2003. Barring a major storm, the CQWW contest later this month
should be hot, in addition to the ARRL 10M contest in December. The
real 'breakout' occurred mid February of this year as the Sunspot
Count and Solar Flux clearly exceeded its 2 1/2 year doldrums lows
and ushered in what we are seeing today. It has been a long, long
dry spell for the higher bands, now 10 and 12 Meter DX Spots
dominate the Packet Clusters. There will be other dividends of the
higher solar activity: Long Path Propagation on 20M will be a
regular occurrence along with increased night time propagation on
40/30 and 80 Meters as the F layers residual ionization holds thru
the night and into the morning gray line. Good times especially for
us in the Northern Hemisphere, and for all."

Jeff, N8II wrote: "12 and 10M conditions have been outstanding most
days with JT logged on 12M around 24Z, BA/BD logged on both 12 and
10 from 23-0030Z. I had a drone of EU signals calling thanks to a
cluster spot on 10M around 1500Z on October 17, the loudest were
S9+20dB.  I also had a run of mostly UA3/RA3 area stations on 10M
Friday the 14th that lasted from 1315-1400Z including a call from
UN7; there were still loud Russians from around Moscow on 10 M past
15Z. Also, I was called by E21EJC in Thailand on 12M CW while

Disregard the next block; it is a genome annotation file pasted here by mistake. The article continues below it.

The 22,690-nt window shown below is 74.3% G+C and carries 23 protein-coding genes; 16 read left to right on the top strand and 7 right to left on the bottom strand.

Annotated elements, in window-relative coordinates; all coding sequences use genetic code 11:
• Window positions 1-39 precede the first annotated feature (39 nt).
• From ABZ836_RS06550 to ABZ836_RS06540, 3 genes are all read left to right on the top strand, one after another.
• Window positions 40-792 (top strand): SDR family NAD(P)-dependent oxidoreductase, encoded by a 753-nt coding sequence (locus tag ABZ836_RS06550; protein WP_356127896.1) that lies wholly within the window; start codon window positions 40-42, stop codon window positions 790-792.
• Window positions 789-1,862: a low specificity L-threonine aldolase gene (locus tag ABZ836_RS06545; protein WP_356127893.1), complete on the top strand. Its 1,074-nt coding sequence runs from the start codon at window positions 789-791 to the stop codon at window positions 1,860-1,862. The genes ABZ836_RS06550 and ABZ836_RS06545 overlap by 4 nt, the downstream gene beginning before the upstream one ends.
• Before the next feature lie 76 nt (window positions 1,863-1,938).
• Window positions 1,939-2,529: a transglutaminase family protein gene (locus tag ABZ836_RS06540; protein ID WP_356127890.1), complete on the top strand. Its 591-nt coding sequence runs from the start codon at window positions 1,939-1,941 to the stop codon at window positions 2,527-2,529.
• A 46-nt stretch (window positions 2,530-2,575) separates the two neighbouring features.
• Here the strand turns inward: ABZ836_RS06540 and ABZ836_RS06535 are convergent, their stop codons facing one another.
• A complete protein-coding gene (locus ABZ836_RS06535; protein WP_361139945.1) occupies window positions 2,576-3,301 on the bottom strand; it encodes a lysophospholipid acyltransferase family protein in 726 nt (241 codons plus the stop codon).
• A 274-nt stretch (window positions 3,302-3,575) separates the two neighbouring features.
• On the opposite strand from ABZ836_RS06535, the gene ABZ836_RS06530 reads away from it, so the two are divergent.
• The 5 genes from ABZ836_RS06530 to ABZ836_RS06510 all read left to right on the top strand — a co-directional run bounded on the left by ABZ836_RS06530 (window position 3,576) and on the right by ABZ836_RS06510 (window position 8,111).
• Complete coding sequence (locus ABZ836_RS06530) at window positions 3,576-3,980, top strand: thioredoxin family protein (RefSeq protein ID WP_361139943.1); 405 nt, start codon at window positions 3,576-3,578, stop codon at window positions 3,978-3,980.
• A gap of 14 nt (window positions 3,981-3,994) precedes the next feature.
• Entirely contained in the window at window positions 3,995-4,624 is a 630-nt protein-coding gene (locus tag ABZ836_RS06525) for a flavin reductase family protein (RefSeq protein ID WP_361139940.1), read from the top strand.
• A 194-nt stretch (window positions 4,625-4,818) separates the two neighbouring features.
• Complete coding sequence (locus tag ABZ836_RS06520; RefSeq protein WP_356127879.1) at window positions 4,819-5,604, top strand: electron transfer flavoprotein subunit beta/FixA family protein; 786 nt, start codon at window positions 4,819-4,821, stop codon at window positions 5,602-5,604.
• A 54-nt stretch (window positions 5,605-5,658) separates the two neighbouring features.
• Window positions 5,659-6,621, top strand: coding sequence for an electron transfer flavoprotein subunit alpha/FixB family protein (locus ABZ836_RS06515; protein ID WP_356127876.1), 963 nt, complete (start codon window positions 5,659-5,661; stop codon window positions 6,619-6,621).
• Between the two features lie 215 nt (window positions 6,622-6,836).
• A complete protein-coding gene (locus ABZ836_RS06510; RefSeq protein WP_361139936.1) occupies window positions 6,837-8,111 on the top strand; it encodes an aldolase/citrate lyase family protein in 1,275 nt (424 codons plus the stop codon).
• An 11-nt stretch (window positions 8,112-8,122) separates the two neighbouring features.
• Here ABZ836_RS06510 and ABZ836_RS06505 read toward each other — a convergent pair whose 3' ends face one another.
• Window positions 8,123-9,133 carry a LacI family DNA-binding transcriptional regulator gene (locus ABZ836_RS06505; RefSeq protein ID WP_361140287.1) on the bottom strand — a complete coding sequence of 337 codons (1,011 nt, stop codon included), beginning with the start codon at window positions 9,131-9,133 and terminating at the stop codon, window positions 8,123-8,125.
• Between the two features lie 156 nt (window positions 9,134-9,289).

working 4L1MA around 1320Z on the 17th. VU2GSM was loud on 10M SSB
at around 1445Z on the 16th. We have reached the point where good EU
openings occur almost daily on 10 and JAs are loud as well about 70%
of the time, some JAs S9+20dB, extremely loud for this area."

Check this article on sunspot observations by Samuel Heinrich
Schwabe at,

If you would like to make a comment or have a tip for our readers,
email the author at,

For more information concerning radio propagation, see the ARRL
Technical Information Service web page at For an explanation of the
numbers used in this bulletin, see An archive of past
propagation bulletins is at Find more good
information and tutorials on propagation at

Monthly propagation charts between four USA regions and twelve
overseas locations are at

Instructions for starting or ending email distribution of ARRL
bulletins are at

Sunspot numbers for October 13 through 19 were 147, 157, 166, 158,
165, 155, and 162, with a mean of 158.6. 10.7 cm flux was 137.6,
136.1, 137.7, 151, 152.6, 146.8, and 147.3, with a mean of 144.2.
Estimated planetary A indices were 5, 2, 8, 7, 4, 5, and 7, with a
mean of 5.4. Estimated mid-latitude A indices were 3, 1, 4, 7, 2, 5,
and 5 with a mean of 3.9.